This week begins the World Economic Forum’s Global Agenda Council meetings. More than 1000 experts (including Scientific American editor-in-chief Mariette DiChristina) have gathered in Dubai to discuss big world problems such as climate change, poverty, water shortages, energy and innovation. On each day of the 3-day meeting we will publish a synthesis of discussions that have taken place in the past year under the Forum's auspices about one aspect of emerging technologies, written by WEF’s Kristel van der Elst, Head of Strategic Foresight. Here is her first installment, on impacts to society.
Five societal questions we can’t avoid when we think about emerging technologies
Technologies may one day offer us the opportunity to live healthily well beyond 100 years, enhance our intellectual and physical abilities and control our emotions. Technology may also enable us to become producers of our own products, track what we think and guide our decision-making. The reaction of many to such possibilities is often “what a perfect world we might soon have”. However, our discussion participants wondered whether a “perfect” world is the world human beings actually aspire to. What would changes brought about by such emerging technologies really mean for the real ‘us’?
1. Will perfection “on demand” turn us off?
Advancements to our physical, cognitive and social capabilities have always involved a process of constant learning that we associate with effort. If in the future we can enhance ourselves “on demand”, it raises the question whether advancements to our capabilities are a means to an end or whether they are ends in and of themselves? What will drive and motivate us if we can enhance ourselves and if choices are made for us? Will we still feel needed and in what way?
2. Will we all be the same?
Personal-genomics might allow us to “design” babies with whatever physical and intellectual attributes we deem desirable. If for the first time in our species’ history we can actively influence our evolutionary process, what will happen if not everyone has access to these technologies or if some decide to “opt out”? Will the absence of failure in an “enhanced” society hold civilization back and will “unenhanced” humans thus be needed to ensure disruptive progress? How will emerging technologies interact with the value systems of traditional religions?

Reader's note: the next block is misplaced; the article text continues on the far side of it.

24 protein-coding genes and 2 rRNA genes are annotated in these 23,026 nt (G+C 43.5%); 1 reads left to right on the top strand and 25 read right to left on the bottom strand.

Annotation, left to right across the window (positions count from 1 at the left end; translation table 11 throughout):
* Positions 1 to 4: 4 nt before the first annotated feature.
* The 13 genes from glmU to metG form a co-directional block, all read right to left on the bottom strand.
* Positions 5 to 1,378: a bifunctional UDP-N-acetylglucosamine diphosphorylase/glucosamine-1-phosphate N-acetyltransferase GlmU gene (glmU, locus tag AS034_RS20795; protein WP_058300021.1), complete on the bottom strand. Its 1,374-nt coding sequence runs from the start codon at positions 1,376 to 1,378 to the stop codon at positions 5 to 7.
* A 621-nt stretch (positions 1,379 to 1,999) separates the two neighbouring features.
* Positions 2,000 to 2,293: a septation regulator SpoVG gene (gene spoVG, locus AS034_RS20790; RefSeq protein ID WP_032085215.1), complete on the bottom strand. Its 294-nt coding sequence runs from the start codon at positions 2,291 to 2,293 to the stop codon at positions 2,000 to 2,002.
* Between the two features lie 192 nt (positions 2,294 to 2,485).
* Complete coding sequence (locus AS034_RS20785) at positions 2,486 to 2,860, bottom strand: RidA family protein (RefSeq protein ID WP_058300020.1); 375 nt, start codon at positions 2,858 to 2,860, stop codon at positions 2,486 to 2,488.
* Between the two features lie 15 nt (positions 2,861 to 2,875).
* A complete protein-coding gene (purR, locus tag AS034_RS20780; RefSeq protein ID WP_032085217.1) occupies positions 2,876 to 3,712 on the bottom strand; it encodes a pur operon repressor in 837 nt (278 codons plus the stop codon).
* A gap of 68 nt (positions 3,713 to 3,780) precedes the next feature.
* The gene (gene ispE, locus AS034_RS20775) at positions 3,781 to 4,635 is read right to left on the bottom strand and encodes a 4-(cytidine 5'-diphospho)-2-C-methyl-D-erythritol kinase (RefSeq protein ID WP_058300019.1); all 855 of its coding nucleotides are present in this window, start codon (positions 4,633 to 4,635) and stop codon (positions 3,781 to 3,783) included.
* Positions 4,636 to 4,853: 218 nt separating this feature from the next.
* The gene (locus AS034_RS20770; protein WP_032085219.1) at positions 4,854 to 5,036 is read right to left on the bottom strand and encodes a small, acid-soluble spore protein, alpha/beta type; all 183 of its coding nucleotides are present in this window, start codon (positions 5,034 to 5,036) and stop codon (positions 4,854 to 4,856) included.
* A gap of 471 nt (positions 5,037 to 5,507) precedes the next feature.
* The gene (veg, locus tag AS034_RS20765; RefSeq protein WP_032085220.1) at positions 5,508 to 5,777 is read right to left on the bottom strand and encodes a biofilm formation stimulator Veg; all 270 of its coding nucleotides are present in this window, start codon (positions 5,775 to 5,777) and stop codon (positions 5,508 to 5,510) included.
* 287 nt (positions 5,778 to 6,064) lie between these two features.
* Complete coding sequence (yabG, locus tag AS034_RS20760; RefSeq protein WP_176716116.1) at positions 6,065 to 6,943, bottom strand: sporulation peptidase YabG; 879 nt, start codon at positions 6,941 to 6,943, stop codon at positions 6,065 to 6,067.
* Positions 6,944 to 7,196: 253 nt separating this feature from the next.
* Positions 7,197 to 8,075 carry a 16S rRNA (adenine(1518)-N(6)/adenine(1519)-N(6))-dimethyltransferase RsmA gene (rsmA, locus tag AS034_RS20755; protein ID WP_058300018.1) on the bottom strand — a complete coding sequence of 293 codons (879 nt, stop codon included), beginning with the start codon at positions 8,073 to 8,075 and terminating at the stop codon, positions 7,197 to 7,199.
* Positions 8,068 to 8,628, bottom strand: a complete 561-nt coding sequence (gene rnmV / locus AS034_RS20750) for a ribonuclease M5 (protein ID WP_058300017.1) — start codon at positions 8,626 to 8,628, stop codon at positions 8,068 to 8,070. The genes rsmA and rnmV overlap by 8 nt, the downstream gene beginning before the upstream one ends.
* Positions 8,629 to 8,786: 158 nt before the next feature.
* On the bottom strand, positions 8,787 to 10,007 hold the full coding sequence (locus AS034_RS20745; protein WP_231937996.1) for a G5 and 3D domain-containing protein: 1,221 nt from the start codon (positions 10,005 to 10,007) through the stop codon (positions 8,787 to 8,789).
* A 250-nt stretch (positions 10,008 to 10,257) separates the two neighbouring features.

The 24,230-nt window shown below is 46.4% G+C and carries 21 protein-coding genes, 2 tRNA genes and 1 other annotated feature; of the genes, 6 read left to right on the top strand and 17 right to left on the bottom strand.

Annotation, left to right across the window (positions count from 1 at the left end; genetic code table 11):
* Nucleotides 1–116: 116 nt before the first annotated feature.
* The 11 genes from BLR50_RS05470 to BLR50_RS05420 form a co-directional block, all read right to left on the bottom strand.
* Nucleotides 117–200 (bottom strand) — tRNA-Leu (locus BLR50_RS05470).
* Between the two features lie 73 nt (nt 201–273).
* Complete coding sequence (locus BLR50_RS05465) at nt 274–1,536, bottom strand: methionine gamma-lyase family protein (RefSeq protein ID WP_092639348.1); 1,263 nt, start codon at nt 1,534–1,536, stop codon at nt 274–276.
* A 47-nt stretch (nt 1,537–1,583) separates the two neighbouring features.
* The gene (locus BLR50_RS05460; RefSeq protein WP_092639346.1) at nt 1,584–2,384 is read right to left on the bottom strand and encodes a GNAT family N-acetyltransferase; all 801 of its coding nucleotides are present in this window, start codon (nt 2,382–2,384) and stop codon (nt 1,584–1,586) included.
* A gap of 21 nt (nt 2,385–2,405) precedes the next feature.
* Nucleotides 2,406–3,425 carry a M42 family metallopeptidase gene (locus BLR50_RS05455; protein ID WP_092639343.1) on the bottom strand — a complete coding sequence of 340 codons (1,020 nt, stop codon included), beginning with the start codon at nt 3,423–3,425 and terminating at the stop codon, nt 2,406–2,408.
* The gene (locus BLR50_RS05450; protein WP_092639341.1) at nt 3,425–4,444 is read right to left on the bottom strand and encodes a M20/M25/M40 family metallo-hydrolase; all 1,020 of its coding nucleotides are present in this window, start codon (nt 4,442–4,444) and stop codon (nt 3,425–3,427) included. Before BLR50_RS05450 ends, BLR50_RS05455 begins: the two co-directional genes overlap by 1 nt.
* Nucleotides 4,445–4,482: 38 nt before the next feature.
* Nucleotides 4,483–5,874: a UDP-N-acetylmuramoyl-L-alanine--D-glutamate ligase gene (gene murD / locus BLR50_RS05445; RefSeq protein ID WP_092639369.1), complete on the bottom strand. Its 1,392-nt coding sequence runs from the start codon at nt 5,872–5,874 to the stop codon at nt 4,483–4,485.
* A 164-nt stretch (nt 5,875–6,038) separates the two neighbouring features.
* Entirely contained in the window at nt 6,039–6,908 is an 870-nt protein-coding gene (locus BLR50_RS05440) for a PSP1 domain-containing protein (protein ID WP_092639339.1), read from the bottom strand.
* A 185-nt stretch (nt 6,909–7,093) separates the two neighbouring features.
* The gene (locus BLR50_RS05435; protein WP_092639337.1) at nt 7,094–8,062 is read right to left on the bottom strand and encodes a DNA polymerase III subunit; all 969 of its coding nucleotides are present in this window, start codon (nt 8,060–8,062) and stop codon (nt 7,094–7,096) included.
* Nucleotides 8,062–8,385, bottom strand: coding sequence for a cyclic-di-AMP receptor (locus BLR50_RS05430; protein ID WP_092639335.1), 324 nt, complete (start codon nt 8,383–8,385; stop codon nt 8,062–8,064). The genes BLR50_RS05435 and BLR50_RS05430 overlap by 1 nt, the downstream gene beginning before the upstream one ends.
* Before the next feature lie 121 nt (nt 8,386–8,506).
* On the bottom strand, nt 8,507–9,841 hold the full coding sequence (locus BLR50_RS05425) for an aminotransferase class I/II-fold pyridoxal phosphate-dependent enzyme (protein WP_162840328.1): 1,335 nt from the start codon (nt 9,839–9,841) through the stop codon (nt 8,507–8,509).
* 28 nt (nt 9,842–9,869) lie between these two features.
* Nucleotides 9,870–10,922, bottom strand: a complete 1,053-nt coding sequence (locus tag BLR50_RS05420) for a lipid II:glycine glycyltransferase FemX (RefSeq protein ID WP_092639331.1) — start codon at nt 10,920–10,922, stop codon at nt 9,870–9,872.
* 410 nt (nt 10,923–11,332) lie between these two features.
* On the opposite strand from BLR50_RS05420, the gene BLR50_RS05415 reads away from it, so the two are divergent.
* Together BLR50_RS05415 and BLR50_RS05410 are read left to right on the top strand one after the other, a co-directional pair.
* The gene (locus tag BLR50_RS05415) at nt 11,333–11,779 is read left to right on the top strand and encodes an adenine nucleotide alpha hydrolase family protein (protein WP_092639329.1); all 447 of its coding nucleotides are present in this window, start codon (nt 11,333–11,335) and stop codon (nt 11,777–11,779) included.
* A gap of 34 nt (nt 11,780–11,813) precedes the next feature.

3. Will we give up our bodies as our last private space?
If in the future technologies merge with the body, it could become almost impossible to disconnect from networks. People themselves would then be part of the “internet of things”. Will the benefits of technology such as remote medical care, for example, offset the cost in the loss of intimacy associated with personal care? For which benefits are we prepared to give up control over our bodies and to whom? What areas of our lives will we expect to remain private and will we continue to need private spaces?
4. Will computers replace our brains, hearts and souls?
Data technologies empower individuals and transport information about the diversity of our world to less liberal societies. At the same time, technology and virtual peer communities are increasingly making decisions for us. We’ve already developed algorithms allowing personalized search results; soon brain-computer-interfaces might be able to tailor content to our emotions. In addition, we now can receive real-time feedback about what and who is best for us through tracking and matching tools, which tend to ignore the contradictory nature of the human mind. Will our decisions come to be based mostly on our intuition, on data analytics, or on peers’ recommendations? How will we safeguard the instincts that help us survive? How will hard-fought-for values such as tolerance, individuality and freedom of choice evolve?
5. Who will write the code?
Technological applications increasingly improve the outreach and efficiency of government as well as civic participation in public decision making. Technology also affects personal decision-making. For example, in experiments where results were deliberately altered, it has been shown that users base their behavior on the data provided to them above and beyond their own instinctual assessment. Who will control the ecosystem of data and technology that influence our decisions and what accountability mechanisms will be available to us? Will we have “thought-police”, reinforcing the power of a few, or will civil society use technologies to place extra checks on decision-makers? Will we trust each other or, instead, trust what data might tell us about each other?